A new year marks a new beginning, with hope, anticipation, and curiosity for what the coming months may bring. And in a dynamic industry like insurance, you never know with absolute certainty what might be just beyond the horizon. Stepping into 2024, we asked Jencap’s specialized brokers across all product lines to weigh in on emerging insurance trends and what they anticipate for the year ahead. Here’s what they shared:
Canaan Crouch, Managing Director
As always, the environmental market continues to evolve alongside the ever-changing realities of environmental risks related to climate change, pollution/contamination exposures, environmental regulations and restrictions, and more. Emerging exposures, as well as advances in insurance technologies, will continue to create opportunities for new environmental products in 2024. And although we saw some relief in 2023 from catastrophic weather events, compared to previous years, the overall increases in event severity and frequency have left their marks on carrier appetites, and we’ll see them continue to guard themselves against significant losses.
Here are a few notable trends to watch for in the coming year:
- Ethylene oxide (EtO), a colorless gas used to make a range of products like antifreeze and some adhesives, is popping up on carriers’ radars as a potentially costly exposure.
- PFAS (per- and polyfluoroalkyl substances) policy restrictions are becoming the norm.
- We’ll see increased exposures to contaminants being carried and spread due to unprecedented and unexpected storm surges and flooding.
2. Professional Lines
Deborah Dioguardi, Professional Lines National Practice Leader
We are expecting to see some stabilization in the professional lines marketplace in general with insurance carriers expanding their appetites and increasing capacity. That said, here are a few things to watch:
- Thanks to a positive outlook for venture capital funding, startup companies are anticipating successful fundraising — which can increase exposure for both the VC firms and funded companies alike.
- Insurers are preparing to see a continued rise in ransomware claims and cyber terrorism attempts, as cyber criminals continue to adapt and evolve their techniques to evade existing security measures.
- Increase in risk with geopolitical and international exposures.
Joel Troisi, President of Property Division
This next year will be a bit of a nail-biter for the property market. Year after year, we’ve seen rising premiums and shrinking capacity, but we may have reached an inflection point. We expect 2024 to be a year of “transition,” with many incumbent markets no longer automatically wielding the upper hand. New players are entering the market and shaking things up by undercutting incumbent pricing and increasing overall market capacity, which opens up a lot more opportunity for insureds to renegotiate at renewal.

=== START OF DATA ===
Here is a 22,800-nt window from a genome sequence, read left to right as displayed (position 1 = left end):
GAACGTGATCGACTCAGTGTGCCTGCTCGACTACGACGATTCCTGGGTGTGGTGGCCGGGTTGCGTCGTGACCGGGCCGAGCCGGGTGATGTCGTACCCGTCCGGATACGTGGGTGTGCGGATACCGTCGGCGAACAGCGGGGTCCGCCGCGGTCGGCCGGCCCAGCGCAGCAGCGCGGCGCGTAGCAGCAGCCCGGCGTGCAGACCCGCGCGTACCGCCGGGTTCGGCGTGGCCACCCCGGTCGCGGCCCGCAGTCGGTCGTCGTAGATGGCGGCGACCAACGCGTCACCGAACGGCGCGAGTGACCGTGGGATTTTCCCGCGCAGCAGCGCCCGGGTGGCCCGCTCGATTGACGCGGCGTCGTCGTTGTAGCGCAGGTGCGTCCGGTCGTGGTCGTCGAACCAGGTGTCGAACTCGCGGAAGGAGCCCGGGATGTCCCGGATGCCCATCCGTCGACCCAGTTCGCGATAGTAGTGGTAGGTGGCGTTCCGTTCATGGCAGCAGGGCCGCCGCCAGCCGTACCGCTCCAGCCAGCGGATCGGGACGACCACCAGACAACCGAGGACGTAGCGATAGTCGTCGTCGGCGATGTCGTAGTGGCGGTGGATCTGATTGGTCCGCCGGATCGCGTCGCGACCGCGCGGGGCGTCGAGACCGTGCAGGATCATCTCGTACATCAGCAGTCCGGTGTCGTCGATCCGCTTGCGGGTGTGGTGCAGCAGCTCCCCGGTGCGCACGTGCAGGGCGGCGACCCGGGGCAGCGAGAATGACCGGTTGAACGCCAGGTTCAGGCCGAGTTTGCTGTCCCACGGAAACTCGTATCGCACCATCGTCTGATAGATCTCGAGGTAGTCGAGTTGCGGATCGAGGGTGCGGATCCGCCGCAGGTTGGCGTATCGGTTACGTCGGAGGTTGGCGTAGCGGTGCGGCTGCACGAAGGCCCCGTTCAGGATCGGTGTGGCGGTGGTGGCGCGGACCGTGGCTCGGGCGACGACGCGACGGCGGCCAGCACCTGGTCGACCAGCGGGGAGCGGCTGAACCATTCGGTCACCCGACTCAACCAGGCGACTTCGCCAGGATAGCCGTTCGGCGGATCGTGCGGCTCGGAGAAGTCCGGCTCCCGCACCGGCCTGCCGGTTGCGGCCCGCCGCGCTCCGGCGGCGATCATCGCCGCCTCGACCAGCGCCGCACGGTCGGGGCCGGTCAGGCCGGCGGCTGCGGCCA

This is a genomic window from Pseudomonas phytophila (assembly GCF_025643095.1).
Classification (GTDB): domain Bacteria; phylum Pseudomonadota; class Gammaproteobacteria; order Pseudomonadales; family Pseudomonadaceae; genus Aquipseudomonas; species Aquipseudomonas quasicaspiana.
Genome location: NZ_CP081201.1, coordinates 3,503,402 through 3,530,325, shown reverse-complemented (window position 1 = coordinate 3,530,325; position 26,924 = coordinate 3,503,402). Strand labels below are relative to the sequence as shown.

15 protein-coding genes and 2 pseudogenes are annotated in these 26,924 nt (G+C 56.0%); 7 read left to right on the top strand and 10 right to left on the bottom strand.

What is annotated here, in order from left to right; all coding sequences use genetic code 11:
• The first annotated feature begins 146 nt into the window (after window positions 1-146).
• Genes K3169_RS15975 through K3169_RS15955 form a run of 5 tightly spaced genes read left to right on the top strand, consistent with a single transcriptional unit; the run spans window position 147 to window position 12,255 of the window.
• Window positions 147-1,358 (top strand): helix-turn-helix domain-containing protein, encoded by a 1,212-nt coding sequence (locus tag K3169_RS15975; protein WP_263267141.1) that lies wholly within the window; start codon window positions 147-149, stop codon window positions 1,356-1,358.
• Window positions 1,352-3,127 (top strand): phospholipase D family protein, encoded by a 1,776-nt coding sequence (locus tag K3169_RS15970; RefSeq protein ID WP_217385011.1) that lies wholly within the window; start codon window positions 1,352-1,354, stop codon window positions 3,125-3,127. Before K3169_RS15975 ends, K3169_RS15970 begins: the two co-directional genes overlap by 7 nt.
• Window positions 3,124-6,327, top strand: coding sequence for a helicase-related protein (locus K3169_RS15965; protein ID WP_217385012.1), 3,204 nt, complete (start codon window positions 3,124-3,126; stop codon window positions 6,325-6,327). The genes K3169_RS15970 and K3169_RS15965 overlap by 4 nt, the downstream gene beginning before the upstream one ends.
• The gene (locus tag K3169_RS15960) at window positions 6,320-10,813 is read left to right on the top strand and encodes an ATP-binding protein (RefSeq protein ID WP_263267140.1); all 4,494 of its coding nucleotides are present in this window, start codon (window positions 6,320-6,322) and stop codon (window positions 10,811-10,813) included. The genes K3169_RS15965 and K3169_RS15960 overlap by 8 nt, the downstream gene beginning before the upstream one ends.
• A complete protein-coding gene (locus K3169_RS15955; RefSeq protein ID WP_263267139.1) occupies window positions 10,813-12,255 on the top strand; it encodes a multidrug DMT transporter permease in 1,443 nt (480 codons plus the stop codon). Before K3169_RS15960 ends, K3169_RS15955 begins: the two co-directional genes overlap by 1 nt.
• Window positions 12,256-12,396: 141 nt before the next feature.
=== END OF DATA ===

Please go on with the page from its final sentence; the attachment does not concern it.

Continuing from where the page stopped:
4. Workers’ Compensation
Jeff Sandy, Vice President of Workers’ Compensation
The workers’ compensation (WC) market will remain soft in 2024, but due to inflation and increased medical pricing, we can expect to see some trending toward a harder market. Here’s what to watch for:
- The NCCI recently made changes to improve the accuracy and fairness of their experience modification factor (e-mod), an algorithm used to determine WC pricing, and those changes will start to affect insureds this year. While this is intended to have an overall “premium neutral” effect market-wide, some businesses will feel the changes more acutely than others.
- Claim severity is impacting bottom lines, forcing carriers to tighten up. Some states — like New York, New Jersey, and California — are already trending in this direction, and the rest of the U.S. isn’t far behind.
- We’ve experienced consistent double-digit rate decreases over the past few years, which is beginning to prompt many carriers to offset their loss in their rate filings.
- The current healthcare worker shortage increases the time it takes for injured workers to get the care they need, which leads to longer recovery times and delays in returning to work — in turn leading to increased WC claim amounts.
- On a more positive note, we’re seeing some increases in capacity within the WC space through insurtech (“insurance tech”), which uses technology innovations, such as AI and complex data analytics, to develop better and more cost-effective insurance products.
Joe Hayes, Managing Director
Social inflation and nuclear verdicts continue to drive high claims within the casualty market, and this is prompting some concern among reinsurers around rate adequacy. If reinsurers opt to pull capacity from the liability lines, we could see some casualty market hardening in the year to come. General liability, auto liability, WC, excess WC, umbrella liability, and excess liability are all expected to see increases of at least a few percentage points. That said, the property and casualty market remains well-capitalized overall, which may help keep things in balance and reduce the risk of any sudden market shifts.